Welcome 2012! I wish for everyone plenty of time for all their fiber projects this year.

New Spindolyns...
I have finally got the new spindolyns up on the website. After much experimentation, I decided on 4 different sizes,
from smallest to largest; the (new) soprano, the melody, the concerto and the harmonic.
The mezzo has been enlarged a hair to hold a bit more, and the weight removed from the center so that it spins faster and then renamed the soprano (a recycled name, but it just made more sense)
The concerto is a bit fancier and a special thanks to Mary (FleeceFriend on Ravelry) for helping me with the name.

New Website
oh yes! (almost forgot) for some strange reason, folks in Germany get a 404 when they try and visit the www.knittinganyway.com website, even though it is up and running here..
So while I figure out whats up with that, I have put up a blogger page for them at
http://www.spindolyns.blogspot.com/
    It could be that it has been up on the web since 1999 and was originally designed in Microsoft Frontpage, which of course now is totally outdated.
I have been "afeared" to learn a new software, but I think the time has come to start over, so if you are visiting and see anything weird, it is because I am trying to rebuild the original knittinganyway from scratch (wish me luck! : 0  and let me know if anything is totally wacky while you are browsing)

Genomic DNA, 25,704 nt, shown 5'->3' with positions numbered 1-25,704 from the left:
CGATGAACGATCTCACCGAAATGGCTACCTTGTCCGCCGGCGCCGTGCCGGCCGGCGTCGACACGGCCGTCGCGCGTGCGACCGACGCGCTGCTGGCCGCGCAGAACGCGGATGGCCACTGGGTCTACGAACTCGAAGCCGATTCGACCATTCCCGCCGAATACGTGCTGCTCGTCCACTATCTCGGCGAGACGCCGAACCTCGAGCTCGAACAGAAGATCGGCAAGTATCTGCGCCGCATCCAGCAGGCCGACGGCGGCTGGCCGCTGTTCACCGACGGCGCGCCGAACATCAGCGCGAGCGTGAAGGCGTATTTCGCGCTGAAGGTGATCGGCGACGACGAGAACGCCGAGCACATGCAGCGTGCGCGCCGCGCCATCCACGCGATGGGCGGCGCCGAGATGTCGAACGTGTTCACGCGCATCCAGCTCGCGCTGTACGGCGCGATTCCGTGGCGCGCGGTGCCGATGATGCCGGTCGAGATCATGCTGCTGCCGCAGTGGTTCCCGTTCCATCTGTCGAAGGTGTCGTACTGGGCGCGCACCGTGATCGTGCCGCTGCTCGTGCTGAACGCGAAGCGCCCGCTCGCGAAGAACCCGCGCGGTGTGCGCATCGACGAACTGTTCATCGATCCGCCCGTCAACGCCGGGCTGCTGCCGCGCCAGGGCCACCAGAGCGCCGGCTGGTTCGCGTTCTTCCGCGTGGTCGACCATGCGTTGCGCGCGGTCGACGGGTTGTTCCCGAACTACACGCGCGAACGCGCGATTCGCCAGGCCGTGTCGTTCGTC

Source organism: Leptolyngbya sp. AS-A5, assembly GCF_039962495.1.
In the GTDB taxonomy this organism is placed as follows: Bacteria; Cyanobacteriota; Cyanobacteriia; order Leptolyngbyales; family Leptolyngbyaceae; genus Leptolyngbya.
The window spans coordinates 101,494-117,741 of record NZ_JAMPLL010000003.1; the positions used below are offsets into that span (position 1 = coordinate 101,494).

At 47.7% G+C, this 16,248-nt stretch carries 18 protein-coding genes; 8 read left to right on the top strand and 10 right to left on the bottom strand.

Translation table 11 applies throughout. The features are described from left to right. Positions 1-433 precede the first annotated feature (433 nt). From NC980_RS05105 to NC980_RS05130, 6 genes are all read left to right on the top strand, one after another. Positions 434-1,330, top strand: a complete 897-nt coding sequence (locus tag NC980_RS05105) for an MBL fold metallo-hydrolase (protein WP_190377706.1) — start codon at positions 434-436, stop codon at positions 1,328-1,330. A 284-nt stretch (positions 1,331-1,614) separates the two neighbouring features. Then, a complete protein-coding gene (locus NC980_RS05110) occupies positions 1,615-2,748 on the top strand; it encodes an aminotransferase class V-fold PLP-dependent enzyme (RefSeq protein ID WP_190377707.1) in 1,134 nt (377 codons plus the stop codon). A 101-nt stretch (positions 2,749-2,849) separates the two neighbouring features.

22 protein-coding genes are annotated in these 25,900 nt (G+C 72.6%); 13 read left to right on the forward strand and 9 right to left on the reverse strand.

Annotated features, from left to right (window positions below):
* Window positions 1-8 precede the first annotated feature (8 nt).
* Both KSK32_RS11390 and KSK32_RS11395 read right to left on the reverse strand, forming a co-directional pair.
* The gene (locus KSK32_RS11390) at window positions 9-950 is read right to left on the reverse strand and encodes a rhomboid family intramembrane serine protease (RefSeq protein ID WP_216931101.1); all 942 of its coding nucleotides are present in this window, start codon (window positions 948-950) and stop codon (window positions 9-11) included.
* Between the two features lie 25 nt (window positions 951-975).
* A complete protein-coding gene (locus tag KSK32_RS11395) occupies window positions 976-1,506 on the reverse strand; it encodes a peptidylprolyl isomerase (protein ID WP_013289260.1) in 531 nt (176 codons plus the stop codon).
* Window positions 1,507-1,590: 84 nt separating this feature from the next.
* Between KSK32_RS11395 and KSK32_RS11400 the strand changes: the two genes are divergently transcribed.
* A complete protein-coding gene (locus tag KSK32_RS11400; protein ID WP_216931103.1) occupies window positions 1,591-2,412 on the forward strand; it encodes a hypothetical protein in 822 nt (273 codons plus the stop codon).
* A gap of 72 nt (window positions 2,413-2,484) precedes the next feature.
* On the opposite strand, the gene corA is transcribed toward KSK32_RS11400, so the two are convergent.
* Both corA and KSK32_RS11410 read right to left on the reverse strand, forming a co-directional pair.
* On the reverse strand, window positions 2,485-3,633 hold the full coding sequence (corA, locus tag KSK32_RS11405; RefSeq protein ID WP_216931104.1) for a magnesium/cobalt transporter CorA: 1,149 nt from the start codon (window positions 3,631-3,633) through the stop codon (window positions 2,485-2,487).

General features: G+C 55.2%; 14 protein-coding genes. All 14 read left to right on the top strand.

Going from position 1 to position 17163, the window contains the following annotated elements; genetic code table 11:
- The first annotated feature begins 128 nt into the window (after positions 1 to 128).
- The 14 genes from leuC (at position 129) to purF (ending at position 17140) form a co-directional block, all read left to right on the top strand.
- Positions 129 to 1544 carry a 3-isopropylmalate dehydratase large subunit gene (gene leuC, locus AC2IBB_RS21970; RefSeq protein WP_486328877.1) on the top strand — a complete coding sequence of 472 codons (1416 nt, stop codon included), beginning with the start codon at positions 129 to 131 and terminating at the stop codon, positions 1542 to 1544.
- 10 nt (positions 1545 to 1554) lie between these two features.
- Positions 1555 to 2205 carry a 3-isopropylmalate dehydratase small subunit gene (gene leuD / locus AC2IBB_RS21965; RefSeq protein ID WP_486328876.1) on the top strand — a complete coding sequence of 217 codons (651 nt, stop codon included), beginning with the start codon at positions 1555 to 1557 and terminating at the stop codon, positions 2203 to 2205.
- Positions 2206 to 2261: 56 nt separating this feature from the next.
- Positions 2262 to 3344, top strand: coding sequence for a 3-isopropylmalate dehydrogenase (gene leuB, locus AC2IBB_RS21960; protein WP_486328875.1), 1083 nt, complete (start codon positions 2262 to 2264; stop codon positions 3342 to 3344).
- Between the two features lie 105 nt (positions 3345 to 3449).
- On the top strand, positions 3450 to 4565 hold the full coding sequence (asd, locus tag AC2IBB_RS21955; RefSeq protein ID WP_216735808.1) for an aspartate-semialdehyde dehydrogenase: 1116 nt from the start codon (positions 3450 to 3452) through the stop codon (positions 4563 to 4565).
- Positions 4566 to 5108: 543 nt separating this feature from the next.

On Gift Knitting
Much has been written about knitting for others and the spiritual benefit it is for the knitter and the recipient. There are chemo caps, and prayer shawls, and afghans for afghans, and many, many other ways that knitters can contribute of their time and talent.
I was thinking as I knit a few dishcloths for giving away this year the difference between knitting for those we know and those we don't.
One of the intended recipients of a dishcloth that I was working on happens to be a "modern" young woman (an old fashioned phrase, I know, but I can't think of another way to say it) I had found some unknown, unlabeled, cotton  in my stash that was a perfect match to her kitchen curtains, and short on time, I wanted to do something personal for her.
 I was thinking of her while I knit and it occurred to me, that unlike me, she mostly eats out, and if she rarely cooks, it would be to microwave something out of box, which she would serve most likely on a paper plate, or pop the dirty dish into the dishwasher.
 With this dawning realization, it occurred to me that she might not "get" her gift. Oh, maybe she might recognize it as a dishcloth, but probably not that it was handknit, in a special pattern and in yarn that matched her curtains, and I kind of doubted that she would immedietly recognize the scrubbing value and niceness of a handknit dishcloth.
For just a bit I set it aside and worked on something else.
I thought of all the knitted things that would suit her better, for which I had neither the time, the yarn nor the money.
And that is when I realized, that sometimes, knitting for someone else is just because you are thinking of them, and it doesn't have to "fit", it is the thought(s) that count, the loving thoughts of that person that are looped into each stitch, whether they know it or not.